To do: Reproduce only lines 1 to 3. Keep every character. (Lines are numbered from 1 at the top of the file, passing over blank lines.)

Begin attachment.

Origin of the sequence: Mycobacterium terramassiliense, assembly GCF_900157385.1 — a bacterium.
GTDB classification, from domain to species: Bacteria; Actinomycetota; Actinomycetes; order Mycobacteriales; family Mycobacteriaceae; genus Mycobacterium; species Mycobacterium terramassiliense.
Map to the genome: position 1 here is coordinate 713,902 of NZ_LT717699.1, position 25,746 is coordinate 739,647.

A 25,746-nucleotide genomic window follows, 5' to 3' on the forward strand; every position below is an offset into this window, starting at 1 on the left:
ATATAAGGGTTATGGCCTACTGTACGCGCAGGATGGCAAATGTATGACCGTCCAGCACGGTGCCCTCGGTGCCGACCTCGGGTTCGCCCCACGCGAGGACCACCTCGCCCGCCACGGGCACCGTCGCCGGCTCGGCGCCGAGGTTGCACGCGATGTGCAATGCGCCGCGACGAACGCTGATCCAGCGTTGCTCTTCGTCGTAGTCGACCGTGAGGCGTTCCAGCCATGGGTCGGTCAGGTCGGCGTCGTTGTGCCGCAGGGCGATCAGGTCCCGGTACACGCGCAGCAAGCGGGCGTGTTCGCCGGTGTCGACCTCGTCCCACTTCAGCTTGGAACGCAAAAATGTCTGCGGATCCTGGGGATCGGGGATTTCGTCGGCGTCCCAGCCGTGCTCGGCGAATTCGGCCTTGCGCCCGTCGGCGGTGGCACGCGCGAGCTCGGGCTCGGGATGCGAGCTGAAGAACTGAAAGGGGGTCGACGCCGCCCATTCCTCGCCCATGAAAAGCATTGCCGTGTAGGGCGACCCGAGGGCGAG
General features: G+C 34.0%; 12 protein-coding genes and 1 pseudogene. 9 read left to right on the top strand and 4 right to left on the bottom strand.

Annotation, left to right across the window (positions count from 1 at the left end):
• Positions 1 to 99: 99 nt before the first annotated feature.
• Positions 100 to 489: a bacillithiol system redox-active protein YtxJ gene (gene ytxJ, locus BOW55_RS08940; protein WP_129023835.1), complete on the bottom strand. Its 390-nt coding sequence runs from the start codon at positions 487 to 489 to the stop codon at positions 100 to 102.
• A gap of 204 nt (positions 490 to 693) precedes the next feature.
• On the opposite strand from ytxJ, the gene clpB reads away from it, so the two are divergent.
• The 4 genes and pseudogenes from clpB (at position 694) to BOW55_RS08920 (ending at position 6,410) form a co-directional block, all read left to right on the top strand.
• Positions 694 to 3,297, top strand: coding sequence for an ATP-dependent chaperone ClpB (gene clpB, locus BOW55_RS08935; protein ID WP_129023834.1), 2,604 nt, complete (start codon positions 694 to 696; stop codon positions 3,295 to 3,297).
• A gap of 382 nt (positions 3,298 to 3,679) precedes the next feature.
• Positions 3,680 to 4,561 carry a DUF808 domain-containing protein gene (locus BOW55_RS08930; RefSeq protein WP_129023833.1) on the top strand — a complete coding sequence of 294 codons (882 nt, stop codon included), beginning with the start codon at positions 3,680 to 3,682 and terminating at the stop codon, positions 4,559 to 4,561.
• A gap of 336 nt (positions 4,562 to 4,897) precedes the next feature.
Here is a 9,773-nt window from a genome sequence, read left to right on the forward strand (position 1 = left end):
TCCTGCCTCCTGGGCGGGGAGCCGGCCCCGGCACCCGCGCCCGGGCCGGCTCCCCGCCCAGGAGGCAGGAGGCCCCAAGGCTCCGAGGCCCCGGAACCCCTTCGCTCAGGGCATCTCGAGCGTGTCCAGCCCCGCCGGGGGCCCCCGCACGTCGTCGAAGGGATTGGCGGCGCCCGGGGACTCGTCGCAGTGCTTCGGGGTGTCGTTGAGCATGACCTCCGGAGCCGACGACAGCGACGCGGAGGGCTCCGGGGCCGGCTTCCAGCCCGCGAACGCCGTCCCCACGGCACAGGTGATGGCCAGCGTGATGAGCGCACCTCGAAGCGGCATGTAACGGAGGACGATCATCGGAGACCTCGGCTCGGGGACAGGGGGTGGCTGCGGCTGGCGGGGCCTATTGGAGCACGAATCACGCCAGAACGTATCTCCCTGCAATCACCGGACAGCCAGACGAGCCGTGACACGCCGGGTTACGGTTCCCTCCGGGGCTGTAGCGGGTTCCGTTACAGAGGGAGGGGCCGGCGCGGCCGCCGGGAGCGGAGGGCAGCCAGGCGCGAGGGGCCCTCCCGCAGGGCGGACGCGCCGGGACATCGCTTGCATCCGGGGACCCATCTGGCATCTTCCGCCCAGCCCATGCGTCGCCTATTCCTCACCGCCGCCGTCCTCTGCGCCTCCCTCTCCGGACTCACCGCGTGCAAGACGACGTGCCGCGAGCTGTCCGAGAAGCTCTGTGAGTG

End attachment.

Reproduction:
Origin of the sequence: Mycobacterium terramassiliense, assembly GCF_900157385.1 — a bacterium.
GTDB classification, from domain to species: Bacteria; Actinomycetota; Actinomycetes; order Mycobacteriales; family Mycobacteriaceae; genus Mycobacterium; species Mycobacterium terramassiliense.
Map to the genome: position 1 here is coordinate 713,902 of NZ_LT717699.1, position 25,746 is coordinate 739,647.